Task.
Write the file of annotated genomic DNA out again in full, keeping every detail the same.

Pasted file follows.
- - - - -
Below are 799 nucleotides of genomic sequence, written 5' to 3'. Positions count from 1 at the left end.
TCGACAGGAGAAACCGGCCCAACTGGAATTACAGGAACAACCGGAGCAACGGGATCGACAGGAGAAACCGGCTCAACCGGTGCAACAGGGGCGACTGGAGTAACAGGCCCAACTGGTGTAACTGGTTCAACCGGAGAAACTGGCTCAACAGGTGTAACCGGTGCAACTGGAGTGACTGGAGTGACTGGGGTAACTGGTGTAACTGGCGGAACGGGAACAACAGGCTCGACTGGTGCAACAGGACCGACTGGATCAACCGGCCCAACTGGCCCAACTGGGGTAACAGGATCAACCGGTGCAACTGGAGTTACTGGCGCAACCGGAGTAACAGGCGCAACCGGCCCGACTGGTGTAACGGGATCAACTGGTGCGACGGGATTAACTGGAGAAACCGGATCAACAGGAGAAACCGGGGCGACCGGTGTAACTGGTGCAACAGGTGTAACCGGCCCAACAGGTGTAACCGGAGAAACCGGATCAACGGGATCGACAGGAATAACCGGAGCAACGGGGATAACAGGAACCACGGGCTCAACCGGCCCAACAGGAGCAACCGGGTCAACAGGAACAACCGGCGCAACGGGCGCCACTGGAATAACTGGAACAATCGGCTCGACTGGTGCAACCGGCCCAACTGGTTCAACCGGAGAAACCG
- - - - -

Below are 799 nucleotides of genomic sequence, written 5' to 3'. Positions count from 1 at the left end.
TCGACAGGAGAAACCGGCCCAACTGGAATTACAGGAACAACCGGAGCAACGGGATCGACAGGAGAAACCGGCTCAACCGGTGCAACAGGGGCGACTGGAGTAACAGGCCCAACTGGTGTAACTGGTTCAACCGGAGAAACTGGCTCAACAGGTGTAACCGGTGCAACTGGAGTGACTGGAGTGACTGGGGTAACTGGTGTAACTGGCGGAACGGGAACAACAGGCTCGACTGGTGCAACAGGACCGACTGGATCAACCGGCCCAACTGGCCCAACTGGGGTAACAGGATCAACCGGTGCAACTGGAGTTACTGGCGCAACCGGAGTAACAGGCGCAACCGGCCCGACTGGTGTAACGGGATCAACTGGTGCGACGGGATTAACTGGAGAAACCGGATCAACAGGAGAAACCGGGGCGACCGGTGTAACTGGTGCAACAGGTGTAACCGGCCCAACAGGTGTAACCGGAGAAACCGGATCAACGGGATCGACAGGAATAACCGGAGCAACGGGGATAACAGGAACCACGGGCTCAACCGGCCCAACAGGAGCAACCGGGTCAACAGGAACAACCGGCGCAACGGGCGCCACTGGAATAACTGGAACAATCGGCTCGACTGGTGCAACCGGCCCAACTGGTTCAACCGGAGAAACCG